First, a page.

05.08. - 25.09.2021 STILL LIFE OF THINGS
05.08. - 25.09.2021
Galerija "Māksla XO"
Elizabetes iela 14, Rīga, LV 1010
STILL LIFE OF THINGS
For many centuries, still life was considered the lowest and simplest form of art in the context of academic genres of painting. It was perceived as an elementary part of art studies, even women could practise it. At the same time, still life as a genre has attracted the attention of many great masters - from ancient Greeks to modern contemporary artists.
The topicality and popularity of still life among society can be explained not only by its easy-to-understand reflection of the prose of life, but more by its multi-layered, illusory nature and the mixing of hidden symbols with important philosophical concepts, through which one seeks the meaning and order of the world, as well as his place within it.
The symbolism of still life should remind us that the food that keeps us alive is doomed to disintegration, just as we are. But unlike most of their predecessors, contemporary artists generally avoid moralizing in their work, instead reminding us that death is inevitable, but life is short, so it is worth enjoying it as long as possible.
The first part of the 17th century is often considered as the emergence time for the still life genre, when in several leading European countries paintings of still life-like scenes flourished at the same time – their compositions including inanimate objects, fruits, flowers and animals.
Within the 17th century Dutch and Flemish art scene emerged vanitas and pronk paintings - now a new middle-class market existed, typified by the merchant class of the Low Countries, and it's purchasers were happy to select from existing works executed to the artist’s own preference.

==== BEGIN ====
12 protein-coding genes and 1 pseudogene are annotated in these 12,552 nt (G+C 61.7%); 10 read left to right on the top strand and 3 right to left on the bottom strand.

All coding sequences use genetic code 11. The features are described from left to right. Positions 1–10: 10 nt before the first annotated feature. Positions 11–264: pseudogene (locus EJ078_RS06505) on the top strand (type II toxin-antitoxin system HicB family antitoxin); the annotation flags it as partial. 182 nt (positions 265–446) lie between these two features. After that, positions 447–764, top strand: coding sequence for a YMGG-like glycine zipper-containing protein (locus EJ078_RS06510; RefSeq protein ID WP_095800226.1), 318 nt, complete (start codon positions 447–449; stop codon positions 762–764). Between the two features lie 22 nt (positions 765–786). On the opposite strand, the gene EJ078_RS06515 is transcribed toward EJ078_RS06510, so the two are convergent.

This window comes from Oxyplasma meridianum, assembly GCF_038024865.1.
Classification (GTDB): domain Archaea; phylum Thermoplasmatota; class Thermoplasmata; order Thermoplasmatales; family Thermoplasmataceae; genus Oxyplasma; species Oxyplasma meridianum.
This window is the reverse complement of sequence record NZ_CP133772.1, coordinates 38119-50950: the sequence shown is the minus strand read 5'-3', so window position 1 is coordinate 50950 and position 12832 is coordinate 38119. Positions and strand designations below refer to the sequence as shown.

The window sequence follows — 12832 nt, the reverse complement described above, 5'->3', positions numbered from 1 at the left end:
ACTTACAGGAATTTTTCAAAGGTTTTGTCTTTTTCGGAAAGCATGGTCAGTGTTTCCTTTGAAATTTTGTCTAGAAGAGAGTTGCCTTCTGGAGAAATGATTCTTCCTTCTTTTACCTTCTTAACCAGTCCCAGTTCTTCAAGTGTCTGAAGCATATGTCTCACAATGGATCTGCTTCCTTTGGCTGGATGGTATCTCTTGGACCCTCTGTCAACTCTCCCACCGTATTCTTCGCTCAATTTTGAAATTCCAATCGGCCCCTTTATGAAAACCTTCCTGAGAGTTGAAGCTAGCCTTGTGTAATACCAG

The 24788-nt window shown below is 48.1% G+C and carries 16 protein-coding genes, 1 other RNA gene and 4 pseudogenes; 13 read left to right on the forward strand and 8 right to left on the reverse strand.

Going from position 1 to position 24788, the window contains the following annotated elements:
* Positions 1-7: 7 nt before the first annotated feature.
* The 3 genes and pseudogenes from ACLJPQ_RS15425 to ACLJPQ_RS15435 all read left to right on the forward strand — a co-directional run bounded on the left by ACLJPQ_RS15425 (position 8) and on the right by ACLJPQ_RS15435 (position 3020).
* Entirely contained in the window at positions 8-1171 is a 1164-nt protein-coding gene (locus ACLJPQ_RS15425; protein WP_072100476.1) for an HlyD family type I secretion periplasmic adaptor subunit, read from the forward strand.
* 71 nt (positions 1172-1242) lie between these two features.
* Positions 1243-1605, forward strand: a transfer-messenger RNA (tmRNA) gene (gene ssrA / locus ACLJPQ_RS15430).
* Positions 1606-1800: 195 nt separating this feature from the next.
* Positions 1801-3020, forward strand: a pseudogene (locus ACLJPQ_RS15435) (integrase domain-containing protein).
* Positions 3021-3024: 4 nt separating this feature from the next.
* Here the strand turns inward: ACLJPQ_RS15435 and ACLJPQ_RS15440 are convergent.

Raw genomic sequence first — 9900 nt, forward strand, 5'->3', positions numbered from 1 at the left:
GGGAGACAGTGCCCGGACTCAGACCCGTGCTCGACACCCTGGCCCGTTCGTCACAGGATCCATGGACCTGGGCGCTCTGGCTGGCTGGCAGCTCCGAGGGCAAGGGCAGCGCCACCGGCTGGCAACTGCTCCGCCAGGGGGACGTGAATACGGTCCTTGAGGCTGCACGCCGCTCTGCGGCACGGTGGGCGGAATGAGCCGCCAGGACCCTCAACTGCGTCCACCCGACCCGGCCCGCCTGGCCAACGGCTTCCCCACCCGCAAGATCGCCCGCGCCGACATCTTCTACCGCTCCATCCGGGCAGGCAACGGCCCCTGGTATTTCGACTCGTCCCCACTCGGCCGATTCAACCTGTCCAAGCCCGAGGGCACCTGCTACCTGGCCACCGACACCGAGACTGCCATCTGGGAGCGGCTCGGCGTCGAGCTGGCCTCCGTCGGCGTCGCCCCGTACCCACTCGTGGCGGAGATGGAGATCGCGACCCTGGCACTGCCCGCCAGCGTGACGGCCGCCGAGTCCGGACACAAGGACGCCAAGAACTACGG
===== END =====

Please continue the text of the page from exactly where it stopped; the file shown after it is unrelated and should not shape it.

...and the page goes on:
Vanitas still life paintings speak of the passage of time, of all that it will eventually take away from us, of death and loss. The term vanitas comes from a longer biblical Latin aphorism from the Book of Ecclesiastes: “Vanitas vanitatum omnia vanitas”, or “vanity of vanities, all is vanity”. Translating the same phrase from the Hebrew results in the slightly altered version, “vapour of vapours”. Despite their differences, both translations evoke the futility of the worldly possessions and the fragility of human life.
The most widely recognised symbol of all vanitas paintings is the human skull, it can be depicted by itself or among worldly objects, as well as flora and fauna, creating a story about fading pleasures and death. In addition to the skull, the painting could also feature a mechanical clock, hourglass or a candle, reminding viewers of their own imminent death and encouraging them to uphold their integrity in this world, so that in the afterlife they could meet the creator face to face and stand before his divine judgment. Symbolism inhabited almost every depicted object in these artworks.